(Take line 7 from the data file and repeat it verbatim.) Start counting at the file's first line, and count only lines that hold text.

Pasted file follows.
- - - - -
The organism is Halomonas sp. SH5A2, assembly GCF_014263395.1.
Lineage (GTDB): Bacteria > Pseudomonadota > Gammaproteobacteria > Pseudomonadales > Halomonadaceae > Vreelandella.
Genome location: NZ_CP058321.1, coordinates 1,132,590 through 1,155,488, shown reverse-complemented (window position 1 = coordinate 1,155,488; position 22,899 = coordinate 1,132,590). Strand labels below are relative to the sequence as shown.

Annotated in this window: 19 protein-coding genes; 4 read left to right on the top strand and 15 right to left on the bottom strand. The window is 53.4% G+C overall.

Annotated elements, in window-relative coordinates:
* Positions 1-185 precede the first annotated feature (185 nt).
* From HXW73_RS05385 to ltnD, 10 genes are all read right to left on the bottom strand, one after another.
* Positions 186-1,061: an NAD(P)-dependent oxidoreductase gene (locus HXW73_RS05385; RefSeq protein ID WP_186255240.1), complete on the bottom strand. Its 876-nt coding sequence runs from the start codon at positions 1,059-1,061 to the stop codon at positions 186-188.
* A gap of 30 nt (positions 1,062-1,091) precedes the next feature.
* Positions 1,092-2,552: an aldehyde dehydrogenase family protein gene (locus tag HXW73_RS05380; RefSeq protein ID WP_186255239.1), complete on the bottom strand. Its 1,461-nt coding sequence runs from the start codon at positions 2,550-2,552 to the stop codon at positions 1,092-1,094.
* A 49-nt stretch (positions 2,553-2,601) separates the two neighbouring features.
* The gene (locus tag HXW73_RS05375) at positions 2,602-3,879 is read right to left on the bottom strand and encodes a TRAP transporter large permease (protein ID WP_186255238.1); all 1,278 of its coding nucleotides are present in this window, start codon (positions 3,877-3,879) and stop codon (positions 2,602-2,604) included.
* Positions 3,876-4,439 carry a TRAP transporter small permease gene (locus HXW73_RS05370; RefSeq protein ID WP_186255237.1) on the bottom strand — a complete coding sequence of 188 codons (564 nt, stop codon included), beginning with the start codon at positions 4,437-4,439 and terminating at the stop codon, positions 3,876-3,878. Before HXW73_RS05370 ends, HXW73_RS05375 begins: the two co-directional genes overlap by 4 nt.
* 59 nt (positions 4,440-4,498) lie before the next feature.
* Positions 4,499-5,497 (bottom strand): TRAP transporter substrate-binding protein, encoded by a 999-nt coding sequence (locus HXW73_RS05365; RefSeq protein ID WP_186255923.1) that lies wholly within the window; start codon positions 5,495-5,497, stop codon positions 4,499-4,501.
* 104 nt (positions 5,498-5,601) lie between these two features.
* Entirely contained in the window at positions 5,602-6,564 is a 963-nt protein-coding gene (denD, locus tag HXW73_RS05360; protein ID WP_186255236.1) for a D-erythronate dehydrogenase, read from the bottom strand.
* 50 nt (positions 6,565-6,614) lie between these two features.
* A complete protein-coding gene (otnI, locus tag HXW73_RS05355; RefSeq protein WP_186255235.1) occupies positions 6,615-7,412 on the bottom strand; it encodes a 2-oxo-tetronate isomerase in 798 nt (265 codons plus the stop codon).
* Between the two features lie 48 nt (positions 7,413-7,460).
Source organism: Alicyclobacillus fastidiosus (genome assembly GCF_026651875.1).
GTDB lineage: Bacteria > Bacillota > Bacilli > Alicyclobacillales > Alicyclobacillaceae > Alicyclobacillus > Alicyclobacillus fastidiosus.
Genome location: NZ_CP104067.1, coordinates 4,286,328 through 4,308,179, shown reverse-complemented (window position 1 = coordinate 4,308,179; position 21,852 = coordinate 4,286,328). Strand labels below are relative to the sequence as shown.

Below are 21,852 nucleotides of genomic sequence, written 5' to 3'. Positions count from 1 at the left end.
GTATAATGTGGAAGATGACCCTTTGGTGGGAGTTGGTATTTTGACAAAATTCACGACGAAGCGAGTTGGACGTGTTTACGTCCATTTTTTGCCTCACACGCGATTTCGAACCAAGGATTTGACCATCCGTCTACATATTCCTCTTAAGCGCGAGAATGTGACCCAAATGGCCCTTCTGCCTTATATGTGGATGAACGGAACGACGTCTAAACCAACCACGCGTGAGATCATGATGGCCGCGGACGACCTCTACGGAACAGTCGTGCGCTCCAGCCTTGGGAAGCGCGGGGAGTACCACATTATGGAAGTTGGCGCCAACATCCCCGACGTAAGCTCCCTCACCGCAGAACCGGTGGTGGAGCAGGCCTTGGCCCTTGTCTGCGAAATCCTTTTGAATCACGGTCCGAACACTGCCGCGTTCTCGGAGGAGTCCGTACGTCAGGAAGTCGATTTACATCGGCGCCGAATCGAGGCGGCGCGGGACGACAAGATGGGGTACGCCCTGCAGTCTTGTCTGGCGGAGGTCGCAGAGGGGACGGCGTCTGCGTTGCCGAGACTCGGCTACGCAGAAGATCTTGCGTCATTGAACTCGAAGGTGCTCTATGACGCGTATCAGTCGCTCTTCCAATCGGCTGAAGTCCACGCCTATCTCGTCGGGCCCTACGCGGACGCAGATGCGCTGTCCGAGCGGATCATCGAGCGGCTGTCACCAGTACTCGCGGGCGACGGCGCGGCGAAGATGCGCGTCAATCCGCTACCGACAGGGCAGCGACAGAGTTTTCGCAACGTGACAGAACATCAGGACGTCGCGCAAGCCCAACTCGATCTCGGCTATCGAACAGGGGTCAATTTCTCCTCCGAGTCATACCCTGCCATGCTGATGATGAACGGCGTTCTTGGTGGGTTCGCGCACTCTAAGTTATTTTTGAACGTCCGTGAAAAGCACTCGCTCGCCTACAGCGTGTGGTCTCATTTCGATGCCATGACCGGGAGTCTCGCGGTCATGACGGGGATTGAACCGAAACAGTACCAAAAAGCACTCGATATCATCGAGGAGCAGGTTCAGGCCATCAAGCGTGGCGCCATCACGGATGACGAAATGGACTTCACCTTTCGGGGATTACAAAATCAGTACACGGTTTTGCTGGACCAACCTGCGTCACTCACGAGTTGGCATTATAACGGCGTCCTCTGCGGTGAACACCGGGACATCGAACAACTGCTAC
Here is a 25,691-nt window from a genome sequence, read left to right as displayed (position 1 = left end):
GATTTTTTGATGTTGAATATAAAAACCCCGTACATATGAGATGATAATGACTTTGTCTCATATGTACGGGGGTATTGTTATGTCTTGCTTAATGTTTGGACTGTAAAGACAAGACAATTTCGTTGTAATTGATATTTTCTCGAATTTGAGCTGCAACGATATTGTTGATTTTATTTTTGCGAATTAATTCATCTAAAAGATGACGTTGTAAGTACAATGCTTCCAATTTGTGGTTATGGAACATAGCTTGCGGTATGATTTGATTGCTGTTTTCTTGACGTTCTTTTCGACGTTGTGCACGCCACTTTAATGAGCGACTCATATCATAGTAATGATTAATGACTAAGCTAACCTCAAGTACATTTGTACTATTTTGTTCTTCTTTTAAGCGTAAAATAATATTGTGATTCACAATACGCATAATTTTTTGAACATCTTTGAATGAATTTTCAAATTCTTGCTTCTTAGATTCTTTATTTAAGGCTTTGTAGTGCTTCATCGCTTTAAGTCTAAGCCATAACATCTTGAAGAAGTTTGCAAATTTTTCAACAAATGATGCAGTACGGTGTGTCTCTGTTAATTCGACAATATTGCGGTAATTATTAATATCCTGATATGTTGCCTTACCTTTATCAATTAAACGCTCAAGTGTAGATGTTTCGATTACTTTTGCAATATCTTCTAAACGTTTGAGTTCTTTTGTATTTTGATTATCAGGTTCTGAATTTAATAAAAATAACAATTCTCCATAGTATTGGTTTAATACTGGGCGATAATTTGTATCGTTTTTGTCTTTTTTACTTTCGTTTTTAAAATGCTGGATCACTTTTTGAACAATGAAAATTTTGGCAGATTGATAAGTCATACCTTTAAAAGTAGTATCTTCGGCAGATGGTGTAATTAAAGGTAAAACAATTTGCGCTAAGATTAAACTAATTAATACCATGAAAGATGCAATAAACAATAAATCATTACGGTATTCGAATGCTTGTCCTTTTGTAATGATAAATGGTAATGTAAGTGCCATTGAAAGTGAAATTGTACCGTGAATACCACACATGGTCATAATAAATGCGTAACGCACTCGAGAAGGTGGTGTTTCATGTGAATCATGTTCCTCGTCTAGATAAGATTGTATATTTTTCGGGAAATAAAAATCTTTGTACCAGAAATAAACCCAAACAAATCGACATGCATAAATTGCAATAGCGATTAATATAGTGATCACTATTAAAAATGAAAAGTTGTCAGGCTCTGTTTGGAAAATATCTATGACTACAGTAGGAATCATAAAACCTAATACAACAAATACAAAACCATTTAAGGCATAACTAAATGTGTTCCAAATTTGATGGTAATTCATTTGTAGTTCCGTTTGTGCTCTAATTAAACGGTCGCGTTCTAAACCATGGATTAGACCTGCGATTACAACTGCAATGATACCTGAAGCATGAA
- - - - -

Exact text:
* From HXW73_RS05385 to ltnD, 10 genes are all read right to left on the bottom strand, one after another.